Translated from the Arabic by Jonathan Wright


Dad comes home holding a little plastic portion of jam like the ones they give the patients in the hospital where he works. He holds it up in the air and says, ‘See the jam?’

‘No,’ I reply.

He puts his hand a little closer to the only lightbulb in the ceiling. ‘And now?’

‘No, I can’t see anything,’ I say.

‘Maybe the lightbulb’s too weak.’

‘Maybe,’ I say.

With a flourish that one has to admire, he makes the portion of jam roll down from between his fingers and settle in the palm of his hand. His closes his fist so that it looks like an envelope – an old trick he invented at nursing school. Now his hand is an envelope with the little portion of jam inside it. He presses the light switch with the edge of the envelope and the light goes out.

Then he presses the switch again and the light comes on.

Dad holds the jam up in the air again. ‘Is this better?’ he asks.

‘No, I can’t see any jam from where I am,’ I say.

‘Come a little closer. You’re in the furthest possible spot in the room.’

He puts his hand closer to the light as if he’s going to do another trick – making the portion of jam go right inside the lightbulb.

I am in fact a long way from Dad. I’m sitting on a chair next to the window. The chair is high and when I sit on it my feet don’t touch the floor.

I get off the chair and move towards my father. ‘Dad, can you put the jam inside the lightbulb?’ I ask. ‘If you put it inside the lightbulb, I could see it.’

He lifts his hand higher but before I reach him the power goes off. The darkness swallows Dad. It swallows his hand and the jam.

‘See what happens when we put jam in the light-bulb?’ he jokes. ‘The packaging explodes, the jam burns and turns the whole room black.’

Transfixed, I say nothing.

Dad says nothing for a while either. Then he says, ‘Go and flip the trip switch.’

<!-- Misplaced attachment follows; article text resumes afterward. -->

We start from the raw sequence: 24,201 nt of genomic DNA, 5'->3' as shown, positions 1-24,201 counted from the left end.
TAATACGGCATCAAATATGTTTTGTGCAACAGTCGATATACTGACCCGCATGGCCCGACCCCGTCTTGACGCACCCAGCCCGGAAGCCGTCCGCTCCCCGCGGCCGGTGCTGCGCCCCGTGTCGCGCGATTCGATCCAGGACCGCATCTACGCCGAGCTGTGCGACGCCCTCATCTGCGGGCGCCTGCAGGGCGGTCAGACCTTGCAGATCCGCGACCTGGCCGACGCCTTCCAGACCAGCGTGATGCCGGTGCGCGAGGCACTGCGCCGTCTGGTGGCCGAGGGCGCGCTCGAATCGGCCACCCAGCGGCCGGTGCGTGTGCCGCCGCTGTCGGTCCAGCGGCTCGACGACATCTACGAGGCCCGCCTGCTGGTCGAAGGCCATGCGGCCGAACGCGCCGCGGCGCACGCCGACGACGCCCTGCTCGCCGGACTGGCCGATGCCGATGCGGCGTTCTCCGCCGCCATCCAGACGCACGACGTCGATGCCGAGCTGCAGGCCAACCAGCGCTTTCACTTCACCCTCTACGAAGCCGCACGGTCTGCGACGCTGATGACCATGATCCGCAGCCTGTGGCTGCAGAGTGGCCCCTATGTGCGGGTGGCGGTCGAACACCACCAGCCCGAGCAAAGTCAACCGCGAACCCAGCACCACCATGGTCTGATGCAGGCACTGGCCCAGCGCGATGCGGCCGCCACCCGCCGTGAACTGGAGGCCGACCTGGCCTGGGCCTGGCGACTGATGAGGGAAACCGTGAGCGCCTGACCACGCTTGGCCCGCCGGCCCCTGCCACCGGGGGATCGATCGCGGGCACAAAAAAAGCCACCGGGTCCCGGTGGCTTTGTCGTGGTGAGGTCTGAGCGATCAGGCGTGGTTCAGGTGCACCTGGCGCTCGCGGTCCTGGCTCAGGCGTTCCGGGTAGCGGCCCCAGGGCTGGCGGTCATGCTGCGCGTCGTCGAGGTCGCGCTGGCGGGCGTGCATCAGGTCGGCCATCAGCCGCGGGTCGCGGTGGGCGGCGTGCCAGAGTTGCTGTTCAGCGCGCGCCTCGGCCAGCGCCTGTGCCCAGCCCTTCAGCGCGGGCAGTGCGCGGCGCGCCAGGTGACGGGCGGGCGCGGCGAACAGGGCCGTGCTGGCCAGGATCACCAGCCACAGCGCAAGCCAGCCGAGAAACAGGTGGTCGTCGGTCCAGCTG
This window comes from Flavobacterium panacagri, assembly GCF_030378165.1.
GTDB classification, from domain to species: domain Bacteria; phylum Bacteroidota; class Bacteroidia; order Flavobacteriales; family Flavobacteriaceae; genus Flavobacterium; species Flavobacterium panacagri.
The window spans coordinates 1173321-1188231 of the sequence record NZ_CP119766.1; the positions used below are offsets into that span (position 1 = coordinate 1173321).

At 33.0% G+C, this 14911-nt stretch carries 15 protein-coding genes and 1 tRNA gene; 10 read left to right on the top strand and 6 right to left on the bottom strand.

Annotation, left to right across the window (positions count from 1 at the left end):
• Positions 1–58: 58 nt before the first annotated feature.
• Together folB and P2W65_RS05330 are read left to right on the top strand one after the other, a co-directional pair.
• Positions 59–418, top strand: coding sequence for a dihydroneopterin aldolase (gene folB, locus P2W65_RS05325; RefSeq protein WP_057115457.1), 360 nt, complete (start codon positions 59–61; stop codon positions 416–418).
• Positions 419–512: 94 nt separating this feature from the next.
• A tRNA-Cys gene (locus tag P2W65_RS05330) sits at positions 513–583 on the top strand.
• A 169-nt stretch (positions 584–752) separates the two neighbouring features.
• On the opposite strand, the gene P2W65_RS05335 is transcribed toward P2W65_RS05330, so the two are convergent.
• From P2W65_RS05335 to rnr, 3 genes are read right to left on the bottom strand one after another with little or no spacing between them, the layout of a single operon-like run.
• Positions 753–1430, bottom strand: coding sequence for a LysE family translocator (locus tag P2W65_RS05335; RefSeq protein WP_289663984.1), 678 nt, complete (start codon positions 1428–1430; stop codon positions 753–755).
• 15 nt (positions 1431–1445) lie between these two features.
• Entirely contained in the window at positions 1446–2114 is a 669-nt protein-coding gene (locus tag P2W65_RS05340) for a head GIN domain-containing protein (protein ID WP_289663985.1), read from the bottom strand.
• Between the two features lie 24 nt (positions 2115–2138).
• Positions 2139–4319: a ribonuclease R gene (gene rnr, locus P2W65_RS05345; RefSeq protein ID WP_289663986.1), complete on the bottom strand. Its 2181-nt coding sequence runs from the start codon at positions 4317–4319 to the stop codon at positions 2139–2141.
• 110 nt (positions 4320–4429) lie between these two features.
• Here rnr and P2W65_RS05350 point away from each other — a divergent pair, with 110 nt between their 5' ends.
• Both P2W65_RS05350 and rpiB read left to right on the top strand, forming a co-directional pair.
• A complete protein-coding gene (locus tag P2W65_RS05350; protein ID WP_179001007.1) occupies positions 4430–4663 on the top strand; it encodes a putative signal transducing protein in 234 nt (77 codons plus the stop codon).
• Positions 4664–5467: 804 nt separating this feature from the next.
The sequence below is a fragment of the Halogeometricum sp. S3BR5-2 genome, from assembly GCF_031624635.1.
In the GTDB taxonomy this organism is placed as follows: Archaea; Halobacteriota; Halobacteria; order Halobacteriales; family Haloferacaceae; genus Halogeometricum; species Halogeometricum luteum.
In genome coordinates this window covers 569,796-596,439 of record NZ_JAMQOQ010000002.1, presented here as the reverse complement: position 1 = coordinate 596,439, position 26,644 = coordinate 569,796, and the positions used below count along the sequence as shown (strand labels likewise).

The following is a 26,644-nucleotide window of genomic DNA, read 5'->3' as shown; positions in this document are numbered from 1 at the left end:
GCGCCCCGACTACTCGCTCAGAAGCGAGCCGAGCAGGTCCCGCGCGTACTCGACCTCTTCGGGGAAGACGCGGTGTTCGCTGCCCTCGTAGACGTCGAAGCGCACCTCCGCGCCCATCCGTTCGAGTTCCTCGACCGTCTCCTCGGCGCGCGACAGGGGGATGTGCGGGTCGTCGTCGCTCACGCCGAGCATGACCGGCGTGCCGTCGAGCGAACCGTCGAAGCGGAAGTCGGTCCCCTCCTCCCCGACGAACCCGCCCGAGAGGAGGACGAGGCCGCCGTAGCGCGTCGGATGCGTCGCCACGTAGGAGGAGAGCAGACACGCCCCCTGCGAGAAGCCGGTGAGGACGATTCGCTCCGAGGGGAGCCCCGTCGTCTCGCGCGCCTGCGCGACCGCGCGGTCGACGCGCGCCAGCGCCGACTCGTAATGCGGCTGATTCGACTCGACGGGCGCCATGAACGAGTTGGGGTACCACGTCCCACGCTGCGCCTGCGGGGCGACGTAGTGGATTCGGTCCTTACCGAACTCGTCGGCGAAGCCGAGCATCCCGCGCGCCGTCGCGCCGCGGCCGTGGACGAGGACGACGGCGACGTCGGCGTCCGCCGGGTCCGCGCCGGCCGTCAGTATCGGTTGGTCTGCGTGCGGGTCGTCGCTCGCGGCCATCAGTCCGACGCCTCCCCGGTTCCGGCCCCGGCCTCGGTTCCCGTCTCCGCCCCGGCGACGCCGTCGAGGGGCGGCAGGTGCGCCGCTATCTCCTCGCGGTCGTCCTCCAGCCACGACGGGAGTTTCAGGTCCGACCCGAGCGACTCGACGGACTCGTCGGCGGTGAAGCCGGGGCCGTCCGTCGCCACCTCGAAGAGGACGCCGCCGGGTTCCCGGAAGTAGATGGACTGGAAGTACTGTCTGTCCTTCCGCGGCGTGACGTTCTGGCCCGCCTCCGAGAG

‘OK, I’ll go and flip the trip switch,’ I say, repeating his own words to reassure him.

I move forward with heavy steps, as if I have a tortoise clinging to each foot. I poke the darkness with my finger. It’s like an animal that I’ll tickle so that it shows me its stomach. I lift up one foot and bring the tortoise down on the animal’s stomach. I lift up my other foot and bring down the other tortoise, and make my escape.

But then my finger hits Dad. He jumps and drops the portion of jam. ‘Did you hear that? That’s the sound of the jam!’ he says excitedly, disguising his fear. But in fact I can’t hear the sound of the jam, which rolls along the floor until it comes to a stop.

Dad doesn’t move from where he is. He doesn’t want to lose the jam, although our house is small – just one room plus a kitchen and a bathroom. But between our little room and the kitchen and the bathroom, there’s another room, the biggest room in the house. Dad has rented that room to one of his relatives, who we found out was an arms dealer. Dad’s relative brings home loads of weapons and ammunition. Sometimes he stands by the door of his room and, instead of saying ‘good morning’ to Dad, he says, ‘What do you think of this piece? It’s just a sample. It’s a piece that’s easy to use. It’s from Romania. It has excellent sights. Why don’t you borrow it for a day or two? Don’t you have any disputes with anyone?’ Dad has never owned a gun, and the only dispute he has is with this relative of his, who has stopped paying the rent. But Dad doesn’t dare ask him for it. Dad thinks that the relative should not only pay him rent but also take out a mortgage.

In his other hand, the hand that wasn’t holding up the portion of jam, Dad’s holding a bag. A bag with lots of tissues inside. His passport too. And a party official’s card. Dad sees the card as a weapon, his only weapon. Sometimes he leaves the card on a stool near the door so that his relative can see it clearly.